Endeavor drives high-impact entrepreneurship in Indonesia

  • Endeavor will host Scale-Up Asia on March 28 in Jakarta
  • Entrepreneurs needs role models, the right ecosystem, and an open mindset

 

Endeavor drives high-impact entrepreneurship in Indonesia

 

ENDEAVOR Indonesia, a community that focuses its efforts on building Indonesian entrepreneurial ecosystems through the ‘high-impact entrepreneurship (HIE)’ movement, firmly believes in the importance of the role of high-impact entrepreneurs and scale-up companies in creating and accelerating Indonesia’s economic growth.

Endeavor Indonesia will therefore host Scale-Up Asia on March 28, 2018 in Jakarta.

High-impact entrepreneurs are defined as those who grow their businesses to reach massive exposure. They have a vision that can influence large crowds and inspire others to follow in their footsteps, result in an acceleration of employment and the fostering of economic growth.

These entrepreneurs contribute to the dynamic entrepreneurial ecosystem in Indonesia, by becoming role models and building a culture through mentorship, and investing in the next generation of entrepreneurs.

Gunung Sewu Kencana chairman and Endeavor Indonesia founding board member Husodo Angkosubroto says that Indonesia should not only be a country with huge potential, but a market that can be developed with an ecosystem that is scalable.

“We need more creative and innovative entrepreneurs who are able to compete with existing big and traditional businesses.”

According to PT Landscape Indonesia chief executive officer Agus Sari, Indonesia is a social capital-based ecosystem where businesses are marked by trust and cooperation.

“We apply the terms ‘economy of scope’ meaning that all players should trust each other and feel that they are in an ecosystem that can nurture them. As an entrepreneur, you have to be brave in innovating and could grasp every chance.”

Agus says that to innovate does not mean always creating something new. It is also the way we take existing ideas and make them interesting and different.

Merah Putih Incubator chief executive officer Antonny Liem says that he not only looks at the products offered by startups, but also at how the founders are able to build a sustainable business.

Husodo explains that every person may have their own skills and determination, but perhaps, they do not have an open mindset. “An open mindset could help them to take every input into consideration even though they are already successful.”

 “In the past, people used to talk about business even at the dining table with family. But now, we can get knowledge about business everywhere,” says Endeavor Indonesia managing director Sati Rasuanto.

“To produce HIE, certain efforts are required to support entrepreneurs such as access to the right mentoring, capital, and network in accelerating their business growth.”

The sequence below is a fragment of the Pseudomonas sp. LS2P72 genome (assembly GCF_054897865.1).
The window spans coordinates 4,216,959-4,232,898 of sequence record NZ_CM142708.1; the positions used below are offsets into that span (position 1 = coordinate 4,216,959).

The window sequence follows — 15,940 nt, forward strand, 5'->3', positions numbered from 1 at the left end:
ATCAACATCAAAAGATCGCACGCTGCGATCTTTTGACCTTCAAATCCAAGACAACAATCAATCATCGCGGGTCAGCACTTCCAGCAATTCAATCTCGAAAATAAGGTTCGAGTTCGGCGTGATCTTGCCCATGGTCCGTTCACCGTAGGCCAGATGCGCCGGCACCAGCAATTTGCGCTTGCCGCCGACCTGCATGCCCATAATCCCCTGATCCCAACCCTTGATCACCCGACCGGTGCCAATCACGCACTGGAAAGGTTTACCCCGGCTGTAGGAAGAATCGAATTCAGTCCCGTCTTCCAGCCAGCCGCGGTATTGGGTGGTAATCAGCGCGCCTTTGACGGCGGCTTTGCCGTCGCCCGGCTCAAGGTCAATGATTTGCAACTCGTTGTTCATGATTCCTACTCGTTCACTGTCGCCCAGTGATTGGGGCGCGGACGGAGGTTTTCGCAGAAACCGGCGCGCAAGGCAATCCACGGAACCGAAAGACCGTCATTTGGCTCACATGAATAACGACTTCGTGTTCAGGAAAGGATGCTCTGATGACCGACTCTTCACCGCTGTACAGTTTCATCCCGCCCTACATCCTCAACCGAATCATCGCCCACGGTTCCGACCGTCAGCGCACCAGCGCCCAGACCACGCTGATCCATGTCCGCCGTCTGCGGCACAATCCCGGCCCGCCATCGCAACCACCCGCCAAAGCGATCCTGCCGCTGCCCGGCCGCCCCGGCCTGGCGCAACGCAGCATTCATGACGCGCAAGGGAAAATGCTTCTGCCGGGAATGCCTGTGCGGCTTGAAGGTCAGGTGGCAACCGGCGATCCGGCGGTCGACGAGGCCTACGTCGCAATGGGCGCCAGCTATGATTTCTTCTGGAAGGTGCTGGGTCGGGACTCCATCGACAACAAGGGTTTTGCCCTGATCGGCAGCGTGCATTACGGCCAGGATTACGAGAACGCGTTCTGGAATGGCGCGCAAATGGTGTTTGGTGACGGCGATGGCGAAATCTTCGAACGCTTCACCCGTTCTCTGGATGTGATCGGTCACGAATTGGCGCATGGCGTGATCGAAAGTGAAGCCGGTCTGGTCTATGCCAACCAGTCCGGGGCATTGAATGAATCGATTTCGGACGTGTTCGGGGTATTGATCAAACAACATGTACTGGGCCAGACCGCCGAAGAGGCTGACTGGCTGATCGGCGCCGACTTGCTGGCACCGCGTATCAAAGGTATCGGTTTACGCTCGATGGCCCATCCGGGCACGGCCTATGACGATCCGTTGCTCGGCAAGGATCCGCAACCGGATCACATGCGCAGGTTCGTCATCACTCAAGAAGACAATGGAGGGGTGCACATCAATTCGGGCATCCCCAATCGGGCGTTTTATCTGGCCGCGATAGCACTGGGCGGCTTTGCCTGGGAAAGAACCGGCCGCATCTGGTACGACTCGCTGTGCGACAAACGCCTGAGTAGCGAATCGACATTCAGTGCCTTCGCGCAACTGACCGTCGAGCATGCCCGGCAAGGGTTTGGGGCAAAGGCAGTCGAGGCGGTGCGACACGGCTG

In scaling up business, Agus feels that differentiation in business makes entrepreneurs think about which parts need to be prioritised.

Challenges as an entrepreneur

What do the entrepreneurs have to say about HIE?

When Bukalapak co-founder and chief financial officer Fajrin Rasyid first joined the company in 2010, he saw its potential as a marketplace, but faced the challenges in terms of an unpredictable future and with starting a business in small team which required everyone to be flexible.

Snapcart founder and chief executive Reynazran Royono had worked in a consulting firm before and says that when he needs data, it takes time to make an analysis and this inspired him to start Snapcart which provides brands and retailers with reports and information about consumer spending and shopping habits.

Investree founder and chief executive officer Adrian Gunadi has a background in banking industry. He had to step out of his comfort zone and start his own fintech company, to realise that experience is the biggest asset in starting a company. “Even when you do not have experience, you will learn in the field and I think that mentorships are important.”

When asked about challenges, Fajrin says that at every growth stage, the company will face different challenges. “As an example, in a small team, everyone needs to be flexible, and when the number of staff grows, supervision and job descriptions will be needed for each person. So, it depends on how we manage it.”

Reynazran thinks that as a founder, he needs to decide which area he wants the company to dive into. “At first, we provided many services in Snapcart, but then I realised we needed to prioritise services that are sustainable and focus on them.”

“Although experience helps us to solve the problems, we need to work with the right partners and build chemistry with the team from the beginning because the starting point is critical,” says Adrian.

 

Related stories:

Want to scale-up? Pay more attention to corporate culture, values

Boosting high-impact entrepreneurship in Indonesia

Entrepreneurship: The value of cross-sector mentorship

The lean and simple startup way

 

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